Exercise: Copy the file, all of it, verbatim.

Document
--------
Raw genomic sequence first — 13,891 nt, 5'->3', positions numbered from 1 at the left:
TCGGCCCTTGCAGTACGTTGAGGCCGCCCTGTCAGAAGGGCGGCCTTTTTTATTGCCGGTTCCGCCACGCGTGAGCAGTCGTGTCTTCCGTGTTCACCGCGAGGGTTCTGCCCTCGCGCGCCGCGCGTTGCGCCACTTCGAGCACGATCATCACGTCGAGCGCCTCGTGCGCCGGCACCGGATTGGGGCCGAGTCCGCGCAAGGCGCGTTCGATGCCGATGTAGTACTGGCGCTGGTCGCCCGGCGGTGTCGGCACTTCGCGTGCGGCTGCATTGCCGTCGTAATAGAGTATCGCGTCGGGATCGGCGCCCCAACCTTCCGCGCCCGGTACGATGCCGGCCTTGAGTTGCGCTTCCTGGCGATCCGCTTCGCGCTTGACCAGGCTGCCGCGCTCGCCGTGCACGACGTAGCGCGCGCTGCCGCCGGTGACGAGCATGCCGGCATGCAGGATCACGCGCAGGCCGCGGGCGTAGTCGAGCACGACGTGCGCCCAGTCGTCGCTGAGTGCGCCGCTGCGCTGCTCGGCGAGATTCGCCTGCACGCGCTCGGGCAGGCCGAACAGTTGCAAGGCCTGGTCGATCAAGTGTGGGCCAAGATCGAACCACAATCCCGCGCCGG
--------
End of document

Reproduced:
Raw genomic sequence first — 13,891 nt, 5'->3', positions numbered from 1 at the left:
TCGGCCCTTGCAGTACGTTGAGGCCGCCCTGTCAGAAGGGCGGCCTTTTTTATTGCCGGTTCCGCCACGCGTGAGCAGTCGTGTCTTCCGTGTTCACCGCGAGGGTTCTGCCCTCGCGCGCCGCGCGTTGCGCCACTTCGAGCACGATCATCACGTCGAGCGCCTCGTGCGCCGGCACCGGATTGGGGCCGAGTCCGCGCAAGGCGCGTTCGATGCCGATGTAGTACTGGCGCTGGTCGCCCGGCGGTGTCGGCACTTCGCGTGCGGCTGCATTGCCGTCGTAATAGAGTATCGCGTCGGGATCGGCGCCCCAACCTTCCGCGCCCGGTACGATGCCGGCCTTGAGTTGCGCTTCCTGGCGATCCGCTTCGCGCTTGACCAGGCTGCCGCGCTCGCCGTGCACGACGTAGCGCGCGCTGCCGCCGGTGACGAGCATGCCGGCATGCAGGATCACGCGCAGGCCGCGGGCGTAGTCGAGCACGACGTGCGCCCAGTCGTCGCTGAGTGCGCCGCTGCGCTGCTCGGCGAGATTCGCCTGCACGCGCTCGGGCAGGCCGAACAGTTGCAAGGCCTGGTCGATCAAGTGTGGGCCAAGATCGAACCACAATCCCGCGCCGG